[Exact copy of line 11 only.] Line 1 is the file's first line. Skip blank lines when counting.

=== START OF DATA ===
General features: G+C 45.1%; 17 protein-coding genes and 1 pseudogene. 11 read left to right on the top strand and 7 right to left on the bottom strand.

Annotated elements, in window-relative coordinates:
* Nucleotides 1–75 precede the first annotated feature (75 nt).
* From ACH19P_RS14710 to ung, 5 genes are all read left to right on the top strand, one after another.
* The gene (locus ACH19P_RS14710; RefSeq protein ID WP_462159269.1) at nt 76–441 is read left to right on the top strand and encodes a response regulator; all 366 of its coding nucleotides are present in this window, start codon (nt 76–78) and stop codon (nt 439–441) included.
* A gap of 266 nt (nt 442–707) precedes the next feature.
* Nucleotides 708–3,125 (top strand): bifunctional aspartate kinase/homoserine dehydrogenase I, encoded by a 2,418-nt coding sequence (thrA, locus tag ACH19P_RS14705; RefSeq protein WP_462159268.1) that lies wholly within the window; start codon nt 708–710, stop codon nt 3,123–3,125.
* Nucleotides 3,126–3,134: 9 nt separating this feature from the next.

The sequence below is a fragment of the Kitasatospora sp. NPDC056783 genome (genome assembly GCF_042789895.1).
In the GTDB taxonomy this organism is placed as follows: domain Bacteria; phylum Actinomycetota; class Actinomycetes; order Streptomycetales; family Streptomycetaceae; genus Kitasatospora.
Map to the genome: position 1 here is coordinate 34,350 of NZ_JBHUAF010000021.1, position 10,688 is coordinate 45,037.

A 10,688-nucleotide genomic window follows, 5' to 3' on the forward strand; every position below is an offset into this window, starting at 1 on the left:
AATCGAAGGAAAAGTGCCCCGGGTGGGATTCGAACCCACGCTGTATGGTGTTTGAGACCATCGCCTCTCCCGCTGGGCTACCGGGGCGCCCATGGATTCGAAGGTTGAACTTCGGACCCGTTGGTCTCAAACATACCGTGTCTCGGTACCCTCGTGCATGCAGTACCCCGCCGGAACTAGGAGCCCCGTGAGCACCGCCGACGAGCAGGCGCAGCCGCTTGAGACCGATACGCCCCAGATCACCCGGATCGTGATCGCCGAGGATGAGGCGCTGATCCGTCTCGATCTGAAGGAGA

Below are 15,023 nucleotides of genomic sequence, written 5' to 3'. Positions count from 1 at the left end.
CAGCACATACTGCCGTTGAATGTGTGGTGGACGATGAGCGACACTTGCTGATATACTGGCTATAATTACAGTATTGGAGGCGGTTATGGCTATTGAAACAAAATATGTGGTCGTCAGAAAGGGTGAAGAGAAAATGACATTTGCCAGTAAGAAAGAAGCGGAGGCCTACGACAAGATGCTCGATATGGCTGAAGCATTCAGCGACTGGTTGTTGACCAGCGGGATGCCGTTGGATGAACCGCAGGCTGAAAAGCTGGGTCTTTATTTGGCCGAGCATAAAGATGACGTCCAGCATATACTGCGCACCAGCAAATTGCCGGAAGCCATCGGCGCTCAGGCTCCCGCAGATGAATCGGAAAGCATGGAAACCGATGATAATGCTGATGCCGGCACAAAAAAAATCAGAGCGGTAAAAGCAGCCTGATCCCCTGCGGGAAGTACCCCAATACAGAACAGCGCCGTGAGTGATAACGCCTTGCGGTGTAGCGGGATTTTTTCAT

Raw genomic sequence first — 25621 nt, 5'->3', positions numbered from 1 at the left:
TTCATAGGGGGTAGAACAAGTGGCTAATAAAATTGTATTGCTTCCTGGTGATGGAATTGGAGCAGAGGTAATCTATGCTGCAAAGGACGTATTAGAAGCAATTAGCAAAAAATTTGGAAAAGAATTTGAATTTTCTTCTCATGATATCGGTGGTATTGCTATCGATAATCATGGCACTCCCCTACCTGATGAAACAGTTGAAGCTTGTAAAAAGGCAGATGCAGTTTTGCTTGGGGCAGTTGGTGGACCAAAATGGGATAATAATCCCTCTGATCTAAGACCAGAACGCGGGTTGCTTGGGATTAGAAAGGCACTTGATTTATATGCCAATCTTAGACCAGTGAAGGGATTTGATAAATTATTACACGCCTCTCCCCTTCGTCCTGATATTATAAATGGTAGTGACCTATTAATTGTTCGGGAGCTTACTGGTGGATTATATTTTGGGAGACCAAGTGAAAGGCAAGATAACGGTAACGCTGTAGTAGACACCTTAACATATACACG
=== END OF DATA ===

Map to the genome: position 1 here is coordinate 34,350 of NZ_JBHUAF010000021.1, position 10,688 is coordinate 45,037.